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Asseng et al. (2015): 
Rising heat reduces global wheat production. Nature Climate Change 5 (2), 143–147.


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MONICA describes processes in the soil–plant system and the energy and matter exchange with the hydro- and atmosphere. Using daily weather data, it calculates the soil temperature for single discrete layers in the soil. The movement of water in the soil is modelled using a capacity approach. This approach assumes that water that cannot be stored in a soil layer will be passed on to the adjacent layer below. The layer’s storage capacity and its percolation rate are governed by its texture and soil organic matter content. Evaporation and water uptake by the root influence the water budget. If groundwater is accessible capillary water can rise into the root zone.

Moving soil water carries nitrates. They originate from organic matter turn-over, appearing first as ammonium (ammonification) which is later turned into nitrates (nitrification). If oxygen is deficient, nitrate can be transformed into atmospheric nitrogen (denitrification), a process during which the greenhouse gas N2O is produced. The microorganisms facilitating these processes and producing CO2 from their metabolism are also simulated. When organic fertilisers are applied, gaseous NH3 is set free. Furthermore, also urea fertiliser hydrolyses in the soil and releases NH3.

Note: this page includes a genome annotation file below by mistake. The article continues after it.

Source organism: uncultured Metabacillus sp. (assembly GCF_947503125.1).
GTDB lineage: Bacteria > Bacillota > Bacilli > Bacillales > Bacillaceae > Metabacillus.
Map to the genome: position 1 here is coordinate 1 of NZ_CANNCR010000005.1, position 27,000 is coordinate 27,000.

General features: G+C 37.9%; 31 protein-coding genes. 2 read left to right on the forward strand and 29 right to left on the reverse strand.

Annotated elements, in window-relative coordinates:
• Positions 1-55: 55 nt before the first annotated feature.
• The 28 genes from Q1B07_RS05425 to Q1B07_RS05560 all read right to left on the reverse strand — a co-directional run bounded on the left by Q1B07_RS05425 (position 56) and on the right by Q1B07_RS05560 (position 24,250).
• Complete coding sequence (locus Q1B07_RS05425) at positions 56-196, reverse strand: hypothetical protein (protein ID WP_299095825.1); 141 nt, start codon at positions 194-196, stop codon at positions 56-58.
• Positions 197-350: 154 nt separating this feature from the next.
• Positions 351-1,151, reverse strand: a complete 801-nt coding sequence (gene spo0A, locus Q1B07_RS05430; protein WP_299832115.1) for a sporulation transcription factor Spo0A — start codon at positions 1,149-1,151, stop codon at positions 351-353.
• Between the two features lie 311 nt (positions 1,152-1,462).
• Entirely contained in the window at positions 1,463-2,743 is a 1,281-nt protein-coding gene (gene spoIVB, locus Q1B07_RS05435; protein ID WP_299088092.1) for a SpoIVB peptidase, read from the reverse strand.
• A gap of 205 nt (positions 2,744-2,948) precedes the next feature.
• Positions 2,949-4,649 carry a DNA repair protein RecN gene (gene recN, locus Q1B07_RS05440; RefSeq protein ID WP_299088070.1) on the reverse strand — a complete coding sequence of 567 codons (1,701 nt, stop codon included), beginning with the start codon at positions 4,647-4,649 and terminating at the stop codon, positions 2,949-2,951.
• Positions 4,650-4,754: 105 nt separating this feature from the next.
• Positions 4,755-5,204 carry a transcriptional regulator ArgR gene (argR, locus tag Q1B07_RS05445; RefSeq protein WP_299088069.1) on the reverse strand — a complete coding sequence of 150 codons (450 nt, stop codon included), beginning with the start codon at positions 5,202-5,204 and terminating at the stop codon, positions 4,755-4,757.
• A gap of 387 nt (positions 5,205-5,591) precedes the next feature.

The crop‘s biomass increases according to the daily radiation and temperature. A target and a critical nitrogen concentration are calculated for the plant tissue. The first serves the calculation of nitrogen uptake from the soil, while the second is used to determine nitrogen deficiency. In the latter case, similar to drought stress, the crop’s daily growth increment will be reduced. In daily time steps  the root grows into depth. The calculated root biomass is distributed to the discrete soil layers accordingly. The calculation of water and nitrogen uptake by the plant considers this distribution and consumes from the respective soil layers. 

At harvest, crop residues remain. They are decomposed and contribute to soil organic matter pools, nitrogen mineralisation and CO2 release. Every organic material has its own properties which determine its decay. That way a lettuce leaf will be mineralised much faster than wheat straw. Currently, MONICA is able to simulate eight different crops.

Last Updated on Monday, 20 February 2012 10:03